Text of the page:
Once the center of political life in Nepal, Kathmandu’s Durbar Square is now a Unesco World Heritage Sight right in the center of downtown. Durbar means palace, and this area was once the palace and center of government in Nepal. Now, tourists and locals alike folk to the area to enjoy sites of the old palace and temples, as well as watching life pass you by.
Most of the buildings date to the 17th or 18th century, as many of the original older structures have been destroyed by one of the many earthquakes that hit Nepal. There isn’t one main square, but rather three that are connected by a promenade. I came in the side entrance and started my tour is Basantapur Square, which is largely used today as a souvenir market. The architecture here is more modern, with a couple large white buildings, including the Durbar Square Museum. Right on the corner there is a western-style coffee joint, which has a perfect view of the action while sipping on some java.
Next I wandered to what could be considered the main square, Durbar Square which has the massive Maju Deval. A shiva temple, this step structure towers over the surrounding buildings and provides a nice view at the top. You can watch as vendors try to sell flowers or bicycle tuk tuks leave with new passengers. It’s easy to spend a half an hour just watching people here.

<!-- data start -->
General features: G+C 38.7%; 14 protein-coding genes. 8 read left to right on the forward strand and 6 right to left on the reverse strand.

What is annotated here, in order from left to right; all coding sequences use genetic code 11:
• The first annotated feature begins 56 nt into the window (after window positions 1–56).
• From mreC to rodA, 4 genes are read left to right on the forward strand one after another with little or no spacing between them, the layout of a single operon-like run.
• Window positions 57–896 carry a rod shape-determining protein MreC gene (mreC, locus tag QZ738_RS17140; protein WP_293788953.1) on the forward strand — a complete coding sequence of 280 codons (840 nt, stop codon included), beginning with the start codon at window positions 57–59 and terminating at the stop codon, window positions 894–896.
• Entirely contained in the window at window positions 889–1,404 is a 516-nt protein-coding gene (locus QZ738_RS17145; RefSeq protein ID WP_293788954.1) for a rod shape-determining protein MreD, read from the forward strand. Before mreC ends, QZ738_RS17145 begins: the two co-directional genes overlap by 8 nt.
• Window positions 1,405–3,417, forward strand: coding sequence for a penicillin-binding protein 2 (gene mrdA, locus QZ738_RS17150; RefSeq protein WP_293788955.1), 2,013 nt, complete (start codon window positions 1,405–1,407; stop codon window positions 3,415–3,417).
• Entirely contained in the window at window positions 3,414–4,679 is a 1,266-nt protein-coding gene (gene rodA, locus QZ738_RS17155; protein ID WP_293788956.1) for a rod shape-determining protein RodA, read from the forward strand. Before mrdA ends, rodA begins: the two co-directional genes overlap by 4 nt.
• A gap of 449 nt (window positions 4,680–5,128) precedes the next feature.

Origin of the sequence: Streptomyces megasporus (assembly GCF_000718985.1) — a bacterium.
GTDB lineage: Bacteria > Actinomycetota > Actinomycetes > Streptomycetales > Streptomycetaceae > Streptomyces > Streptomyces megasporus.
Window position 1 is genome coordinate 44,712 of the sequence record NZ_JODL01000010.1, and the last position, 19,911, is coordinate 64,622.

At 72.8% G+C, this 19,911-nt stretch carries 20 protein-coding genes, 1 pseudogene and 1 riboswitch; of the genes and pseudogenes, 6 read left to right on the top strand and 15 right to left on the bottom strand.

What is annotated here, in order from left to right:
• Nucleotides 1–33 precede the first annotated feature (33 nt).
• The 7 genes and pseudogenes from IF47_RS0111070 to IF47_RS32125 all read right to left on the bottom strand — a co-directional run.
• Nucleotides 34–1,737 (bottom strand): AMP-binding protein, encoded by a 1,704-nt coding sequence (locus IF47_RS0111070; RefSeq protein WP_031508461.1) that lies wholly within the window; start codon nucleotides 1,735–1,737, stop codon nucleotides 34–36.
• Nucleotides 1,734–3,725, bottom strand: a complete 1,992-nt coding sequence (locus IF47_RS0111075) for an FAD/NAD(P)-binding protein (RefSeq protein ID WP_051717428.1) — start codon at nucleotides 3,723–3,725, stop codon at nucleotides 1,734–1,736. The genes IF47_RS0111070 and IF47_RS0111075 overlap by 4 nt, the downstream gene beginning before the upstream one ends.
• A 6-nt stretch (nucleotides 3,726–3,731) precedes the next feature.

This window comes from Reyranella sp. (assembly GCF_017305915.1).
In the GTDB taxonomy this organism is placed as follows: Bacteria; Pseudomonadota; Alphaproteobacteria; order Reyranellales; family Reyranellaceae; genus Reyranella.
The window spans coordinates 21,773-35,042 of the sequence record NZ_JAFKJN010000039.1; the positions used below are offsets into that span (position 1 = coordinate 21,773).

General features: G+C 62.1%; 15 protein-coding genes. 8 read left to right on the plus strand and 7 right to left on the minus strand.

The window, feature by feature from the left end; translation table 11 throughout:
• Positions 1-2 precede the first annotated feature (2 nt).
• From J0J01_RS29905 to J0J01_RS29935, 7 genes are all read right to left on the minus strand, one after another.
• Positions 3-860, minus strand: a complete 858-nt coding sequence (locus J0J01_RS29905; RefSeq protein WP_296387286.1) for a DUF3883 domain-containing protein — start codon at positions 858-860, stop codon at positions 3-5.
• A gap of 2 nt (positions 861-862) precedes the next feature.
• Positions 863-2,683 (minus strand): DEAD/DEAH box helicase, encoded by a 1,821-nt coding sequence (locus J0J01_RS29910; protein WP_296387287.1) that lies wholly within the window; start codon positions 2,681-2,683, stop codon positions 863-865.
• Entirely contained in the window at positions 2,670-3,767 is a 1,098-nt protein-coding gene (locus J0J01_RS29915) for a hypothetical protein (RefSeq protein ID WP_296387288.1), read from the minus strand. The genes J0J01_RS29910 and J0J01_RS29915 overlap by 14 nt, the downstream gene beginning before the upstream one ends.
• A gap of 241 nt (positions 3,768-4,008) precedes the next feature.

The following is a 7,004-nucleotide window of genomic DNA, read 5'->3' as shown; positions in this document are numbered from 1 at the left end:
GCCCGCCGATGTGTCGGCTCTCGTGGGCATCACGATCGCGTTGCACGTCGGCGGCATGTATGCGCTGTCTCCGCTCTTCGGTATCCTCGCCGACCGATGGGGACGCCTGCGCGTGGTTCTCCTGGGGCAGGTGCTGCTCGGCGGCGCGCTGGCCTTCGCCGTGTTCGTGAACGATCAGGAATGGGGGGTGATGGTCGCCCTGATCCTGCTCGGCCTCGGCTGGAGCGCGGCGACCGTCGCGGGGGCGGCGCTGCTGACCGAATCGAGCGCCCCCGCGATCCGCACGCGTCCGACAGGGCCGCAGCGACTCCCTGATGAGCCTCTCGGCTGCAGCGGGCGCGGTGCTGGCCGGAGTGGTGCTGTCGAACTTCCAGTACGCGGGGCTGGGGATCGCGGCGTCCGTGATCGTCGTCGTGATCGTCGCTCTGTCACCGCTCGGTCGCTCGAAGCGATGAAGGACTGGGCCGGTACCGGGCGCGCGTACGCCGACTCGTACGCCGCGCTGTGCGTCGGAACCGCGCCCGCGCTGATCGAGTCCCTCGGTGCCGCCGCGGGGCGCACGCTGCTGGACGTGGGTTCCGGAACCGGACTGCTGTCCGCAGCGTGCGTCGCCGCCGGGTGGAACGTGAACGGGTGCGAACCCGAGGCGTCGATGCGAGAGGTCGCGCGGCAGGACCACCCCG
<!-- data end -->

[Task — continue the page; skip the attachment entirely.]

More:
Next I went into the Tribhuvan Museum, which is situated inside the old palace. Here, you can get a quick history of the previous royal families of Nepal and insight into some of the modern history that has shaped Nepal. The museum itself is ok, but its the surrounding structure and getting to wander through the palace that is truly the interesting part. You can see the pictures of the royal family at public events, but also private photos of the family inside the palace.
Once you exist the museum, you’re greeted by the final square, which is absolutely filled with pigeons! There are kids and tourists feeding them, and they are perched on every roof around the square. In the center of this square is another temple, as well as some interesting statues of Hindu gods. The entrance fee to the site is a little steep (7500 rupees or about $7.50) but you can validate your ticket for the entire duration of your trip. Then you can come and visit whenever you want! They light up all the temples and buildings at night, so coming back to get a totally different feel for the site would be an excellent experience. Plus there are tons of little souvenir and craft shops in the square to explore, which god knows I did!